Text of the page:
PART THIRTEEN – DANIEL AND THE MINOR PROPHETS

Introduction

Only 13 books left in the Old Testament!

Daniel

This book is supposedly an account of the activities and visions of Daniel, a Jew exiled at Babylon. However, modern consensus considers the book pseudonymous, with the stories of the first half legendary in origin, and the visions of the second half the product of later anonymous authors. Although it supposedly takes place during the reign of King Nebuchadnezzar, scholars now date its writing to the second century BCE. The reasons are explained very succinctly in the introduction to the book in the Skeptic’s Annotated Bible, so I will not repeat them here.

The Minor Prophets

After Daniel all we have left in the OT are the 12 Minor Prophets, most of whom you’ve probably never heard of. But don’t dismiss them or attempt to skip over them, thinking they’re not important. Although large parts of the readings really are boring, there are some significant prophesies in here that will relate to the NT; I’ll point them out as they come along. There are a few interesting stories as well. Anyway, they’re all short…

The key to making sense of these last few books is understanding the context. I tried reading the bible once before, several years ago, and I remember nothing of these guys except an endless cacophony of doom and gloom. That’s because I didn’t grasp where they were coming from. This time, after learning a bit of the background and related history, I can put the endless cacophony of doom and gloom into perspective. It’s just as awful, but now I sort of get what it’s about.

So who are these guys?

Minor-Prophets

  • Hosea prophesied during a dark era of Israel’s history, the period of the Northern Kingdom’s decline and fall in the 8th century BC.
  • As Joel contains no explicit references to datable persons or events, scholars’ opinions on its origin vary widely, anywhere from 900-400 BCE.
  • Amos prophesied c. 750 BC during the reign of Jeroboam II (786–746 BC), making his the first biblical prophetic book written. His major themes of social justice, God’s omnipotence, and divine judgment became staples of prophecy.
  • Obadiah prophesies divine judgement against Edom. Jewish tradition says that he was a descendent of Job’s friend Eliphaz, and a servant to King Ahab, which puts him in the 9th century BCE, but the politics described in the book imply mid-5th century BCE. And some Christians believe he was the third centurion sent out by Ahaziah against Elijah. Confusing, much?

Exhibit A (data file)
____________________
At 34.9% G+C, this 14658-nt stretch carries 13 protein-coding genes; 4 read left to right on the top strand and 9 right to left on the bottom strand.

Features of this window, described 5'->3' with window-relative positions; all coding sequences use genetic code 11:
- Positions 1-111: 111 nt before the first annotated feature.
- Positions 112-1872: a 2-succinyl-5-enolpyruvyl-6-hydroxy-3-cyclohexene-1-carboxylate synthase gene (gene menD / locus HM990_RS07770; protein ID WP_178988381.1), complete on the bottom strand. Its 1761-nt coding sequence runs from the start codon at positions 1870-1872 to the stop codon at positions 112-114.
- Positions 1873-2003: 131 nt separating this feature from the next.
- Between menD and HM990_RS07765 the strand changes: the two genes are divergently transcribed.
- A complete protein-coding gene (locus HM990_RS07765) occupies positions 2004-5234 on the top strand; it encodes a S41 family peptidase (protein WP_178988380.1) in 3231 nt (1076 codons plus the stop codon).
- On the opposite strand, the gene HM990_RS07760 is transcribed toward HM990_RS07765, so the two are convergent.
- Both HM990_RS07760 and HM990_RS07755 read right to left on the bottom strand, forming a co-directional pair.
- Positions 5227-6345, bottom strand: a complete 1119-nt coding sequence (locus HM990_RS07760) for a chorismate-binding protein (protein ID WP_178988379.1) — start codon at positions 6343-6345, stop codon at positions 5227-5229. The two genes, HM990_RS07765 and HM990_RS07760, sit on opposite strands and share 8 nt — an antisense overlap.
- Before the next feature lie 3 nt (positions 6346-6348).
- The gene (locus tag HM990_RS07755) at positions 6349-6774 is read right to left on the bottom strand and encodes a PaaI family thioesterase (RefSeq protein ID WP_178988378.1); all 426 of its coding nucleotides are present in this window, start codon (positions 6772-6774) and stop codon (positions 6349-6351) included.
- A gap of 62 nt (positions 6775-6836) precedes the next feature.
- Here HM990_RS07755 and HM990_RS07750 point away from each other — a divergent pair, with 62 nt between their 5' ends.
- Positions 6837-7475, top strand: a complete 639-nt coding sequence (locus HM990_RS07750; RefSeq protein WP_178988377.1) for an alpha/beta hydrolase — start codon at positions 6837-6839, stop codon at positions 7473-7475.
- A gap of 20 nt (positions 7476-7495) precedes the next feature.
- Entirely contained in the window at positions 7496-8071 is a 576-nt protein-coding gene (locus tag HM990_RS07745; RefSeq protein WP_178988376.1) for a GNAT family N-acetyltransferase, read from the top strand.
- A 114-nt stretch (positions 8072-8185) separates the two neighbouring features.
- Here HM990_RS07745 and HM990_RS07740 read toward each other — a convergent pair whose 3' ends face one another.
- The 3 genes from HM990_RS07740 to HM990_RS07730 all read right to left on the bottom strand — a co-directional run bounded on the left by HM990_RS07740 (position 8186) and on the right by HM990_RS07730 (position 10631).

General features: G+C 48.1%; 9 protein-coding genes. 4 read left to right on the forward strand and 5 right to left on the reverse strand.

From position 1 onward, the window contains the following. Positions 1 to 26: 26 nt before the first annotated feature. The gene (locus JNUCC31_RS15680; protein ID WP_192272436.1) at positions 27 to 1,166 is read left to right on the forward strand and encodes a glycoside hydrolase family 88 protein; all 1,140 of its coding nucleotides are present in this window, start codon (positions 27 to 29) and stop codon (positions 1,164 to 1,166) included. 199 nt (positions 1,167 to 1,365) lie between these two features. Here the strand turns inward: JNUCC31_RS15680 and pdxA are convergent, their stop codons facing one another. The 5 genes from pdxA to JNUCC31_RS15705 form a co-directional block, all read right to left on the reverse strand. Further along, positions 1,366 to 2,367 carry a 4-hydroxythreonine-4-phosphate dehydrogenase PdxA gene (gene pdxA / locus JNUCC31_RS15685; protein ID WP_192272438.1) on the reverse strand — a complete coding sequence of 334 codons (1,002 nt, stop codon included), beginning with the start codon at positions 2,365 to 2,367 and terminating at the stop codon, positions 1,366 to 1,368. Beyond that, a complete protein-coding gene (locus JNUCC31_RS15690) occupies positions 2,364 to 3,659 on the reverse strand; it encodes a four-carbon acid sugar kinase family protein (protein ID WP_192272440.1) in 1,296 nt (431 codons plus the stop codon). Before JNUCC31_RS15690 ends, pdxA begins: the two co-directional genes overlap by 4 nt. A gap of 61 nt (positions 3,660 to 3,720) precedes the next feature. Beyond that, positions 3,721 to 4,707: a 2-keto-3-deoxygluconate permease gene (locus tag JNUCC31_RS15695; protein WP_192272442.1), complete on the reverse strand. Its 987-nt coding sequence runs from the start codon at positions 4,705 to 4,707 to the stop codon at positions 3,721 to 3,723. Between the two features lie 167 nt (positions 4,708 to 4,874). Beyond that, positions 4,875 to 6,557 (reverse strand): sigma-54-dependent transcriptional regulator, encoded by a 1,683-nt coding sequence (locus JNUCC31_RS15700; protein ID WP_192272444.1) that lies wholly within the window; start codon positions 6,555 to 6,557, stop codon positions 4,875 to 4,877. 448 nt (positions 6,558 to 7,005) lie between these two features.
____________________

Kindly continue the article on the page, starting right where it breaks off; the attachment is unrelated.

• Next is Jonah – everyone knows this fish tale. It’s set in the mid-8th century BCE, but was probably not written until after the exile, in the late 5th to early 4th century BCE.
  • Micah lived in the 8th century BCE; however scholars believe that only the first 3 chapters of his book date to that time, with the rest being revised and completed later, sometime after the exile.
  • Nahum prophesied about the destruction of Nineveh, the capital of the Assyrian Empire, in the 7th century BCE, although the exact date of his writing is debatable.
  • Habakkuk also prophesied during the 7th century BCE, although there is speculation that chapter 3 may be a later edition. His message that “the just shall live by his faith” is referenced in the NT epistles.
  • Just who Zephaniah was isn’t very clear, but he may have been a contemporary of Jeremiah. Like Jeremiah, he preached religious reform (ie return to the covenant and religious laws).
  • No one really knows who Haggai was, but he wrote his book around 520 BCE, just before the temple was rebuilt in Jerusalem. His purpose was to urge the Israelites to get on with it.
  • Zechariah was a contemporary of Haggai. His book begins with a series of 8 visions, followed by predictions in chapters 7-14 that most Christians interpret as Messianic prophesy. Both Haggai and Zechariah are mentioned in Ezra.
  • And finally! Malachi’s identity is uncertain, but he likely wrote around the same time as Haggai and Zechariah. And again, his purpose was to correct the lax religious and social behavior of the Israelites post-exile.

It probably goes without saying, but none of these final books of the OT are going to be happy or uplifting. Brace yourselves!

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